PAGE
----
Disclosure: The author has held a minuscule number of RIM shares since 1998.



Great post. But as most of us know, the storm has had its problems. I bought mine the first day that it came out. Hopefully with the new firmware update it will be faster and more reliable. I am a fan of the qwerty keyboard in portrait mode now.


“BlackBerry Storm Is An iPhone (and G-1) Killer!”

Ummmm. never mind….

Blackberry Storm Man

The Storm is BlackBerry’s most appealing all in one device yet. This is the perfect Storm for me, and all that I would really need in a smartphone. Bottom line, it’s by far the greatest phone I’ve ever had.


What’s the difference between a BlackBerry and an iPhone? A keyboard. Once Apple ships the iPhone 2.0 software, with proper Exchange support and push email, the only real difference between the the handsets is the BlackBerry’s physical input. But it looks like RIM will be ditching it’s one advantage in a rumored new handset, the BlackBerry Thunder.

According to the Boy Genius Report, the new handset will be RIM’s first true touchscreen phone, with just four physical buttons. Available sometime in Q3, it will be an exclusive to Verizon (in the US) and Vodafone (Europe). The eagle eyed amongst you will have spotted that this requires support for both GSM HSPA and CDMA radios, which means this thing will work pretty much anywhere in the world. The picture above is not a leaked shot but a fantastical conjuring from the depths of Photoshop.

We doubt that this is the end for a real QWERTY on the CrackBerry. Instead, it shows that BlackBerry is feeling the heat from the iPhone and possibly releasing a copycat device. Let’s just hope there’s a decent web browser and an iPod in there too.

more at http://www.Storm-BlackBerry.com the website helps a lot.


i went from an iphone to a storm. better 3g, i could care less about wifi, better camera, better keyboard, waaaaay more powerful(can you say multi-task? hahahaha). all the “awesome” apps for the iphone will be ported over and fast seeing as how blackberry outsells the iphone every year and have had a rabid userbase for about 10 years.

iphones are for 15 yr old girls trying to impress their 15 yr old friends. showing up to a business meeting with one is like riding your sons tricycle to work trying to look professional….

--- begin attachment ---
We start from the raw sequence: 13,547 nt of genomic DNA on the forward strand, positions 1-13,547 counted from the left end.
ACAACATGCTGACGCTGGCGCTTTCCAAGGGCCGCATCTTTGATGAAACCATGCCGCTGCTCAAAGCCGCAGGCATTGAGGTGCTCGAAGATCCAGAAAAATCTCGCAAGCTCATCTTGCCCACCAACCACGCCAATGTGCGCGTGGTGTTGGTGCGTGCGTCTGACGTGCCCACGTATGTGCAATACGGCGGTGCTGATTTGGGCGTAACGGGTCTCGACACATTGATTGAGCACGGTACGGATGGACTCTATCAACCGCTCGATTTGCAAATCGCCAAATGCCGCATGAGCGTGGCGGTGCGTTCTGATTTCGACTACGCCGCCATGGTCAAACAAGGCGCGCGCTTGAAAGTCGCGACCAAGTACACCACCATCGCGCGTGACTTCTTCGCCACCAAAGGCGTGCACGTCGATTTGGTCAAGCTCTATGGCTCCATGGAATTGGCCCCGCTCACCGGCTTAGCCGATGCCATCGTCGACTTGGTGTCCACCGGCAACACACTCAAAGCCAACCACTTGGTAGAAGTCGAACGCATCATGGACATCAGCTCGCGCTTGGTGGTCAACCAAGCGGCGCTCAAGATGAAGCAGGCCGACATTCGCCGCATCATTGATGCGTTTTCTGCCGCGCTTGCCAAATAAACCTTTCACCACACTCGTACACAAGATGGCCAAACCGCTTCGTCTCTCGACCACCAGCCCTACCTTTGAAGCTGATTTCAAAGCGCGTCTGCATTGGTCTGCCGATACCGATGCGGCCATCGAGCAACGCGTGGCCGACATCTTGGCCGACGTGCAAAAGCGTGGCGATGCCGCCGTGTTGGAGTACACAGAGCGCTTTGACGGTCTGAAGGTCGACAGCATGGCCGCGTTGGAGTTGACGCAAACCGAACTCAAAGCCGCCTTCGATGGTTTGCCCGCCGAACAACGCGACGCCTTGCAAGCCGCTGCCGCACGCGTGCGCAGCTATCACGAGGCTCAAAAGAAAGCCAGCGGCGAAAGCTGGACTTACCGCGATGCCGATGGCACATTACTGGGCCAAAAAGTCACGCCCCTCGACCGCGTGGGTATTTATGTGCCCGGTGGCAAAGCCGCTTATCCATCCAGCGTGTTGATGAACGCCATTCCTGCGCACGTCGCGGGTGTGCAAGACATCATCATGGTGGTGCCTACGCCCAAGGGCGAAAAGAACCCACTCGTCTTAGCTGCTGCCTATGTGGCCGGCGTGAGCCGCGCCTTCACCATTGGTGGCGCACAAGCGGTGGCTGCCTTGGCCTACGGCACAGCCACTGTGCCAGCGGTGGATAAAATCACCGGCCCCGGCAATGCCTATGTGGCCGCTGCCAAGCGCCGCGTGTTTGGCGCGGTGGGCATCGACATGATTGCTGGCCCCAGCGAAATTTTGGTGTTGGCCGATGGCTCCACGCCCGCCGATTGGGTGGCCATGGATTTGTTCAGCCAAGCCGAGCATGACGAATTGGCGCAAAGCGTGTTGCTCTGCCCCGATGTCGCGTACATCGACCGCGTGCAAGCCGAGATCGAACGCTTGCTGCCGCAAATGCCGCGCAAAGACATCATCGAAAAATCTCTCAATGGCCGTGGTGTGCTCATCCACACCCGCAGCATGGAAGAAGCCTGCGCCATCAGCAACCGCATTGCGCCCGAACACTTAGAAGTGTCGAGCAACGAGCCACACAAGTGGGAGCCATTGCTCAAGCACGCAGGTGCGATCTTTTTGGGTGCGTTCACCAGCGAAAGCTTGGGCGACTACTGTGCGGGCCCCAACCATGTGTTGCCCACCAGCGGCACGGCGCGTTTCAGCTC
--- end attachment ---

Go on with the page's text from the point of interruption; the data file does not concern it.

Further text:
Wow … You’d think the Storm is all unicorns and rainbows judging by some of the bloggers out there. I waited in line — actually got one that the VZ clerk (who by the way, are so overly corporate and stuffy, it killed me to be stuck in their store) — and then walked away once I actually had the chance to try out a Storm while the clerk was processing my paperwork. The Storm is grossly under-powered for its operating system. I found the phone slow as death to the point of being painful.

You know — some people actually use these things as phones (call me crazy) — and when it takes the operating system 10 seconds to dial a number from the keypad because its memory buffers are chocked full — that’s just not cool technology.

Blackberry dorks can get as giddy as they like about this phone — call it an iPhone killer — whatever. The fact reamins that my Curve smokes this thing in performance, and I thought that was slow. Spare me this, “wait until three firmware updates from now — you’ll see!!!” business.

In its present state, this phone is a 5oz paperweight that can’t get out of its own way.


Let me just start by making it known how extremely jealous I am of all of you who were able to get a Storm reserved for you. For some reason, the stores near me are not offering any type of reserving and they all said 1st come 1st serve. SO I guess I am going to have to go old school for this phone and get to the store early and wait it out.

For those of you that are in the same boat as me, what time are you planning on getting there. I am going to shoot for 5:30am since the doors open at 7am.

Share your stories at http://www.Storm-BlackBerry.com


Let me just start by making it known how extremely jealous I am of all of you who were able to get a Storm reserved for you. For some reason, the stores near me are not offering any type of reserving and they all said 1st come 1st serve. SO I guess I am going to have to go old school for this phone and get to the store early and wait it out.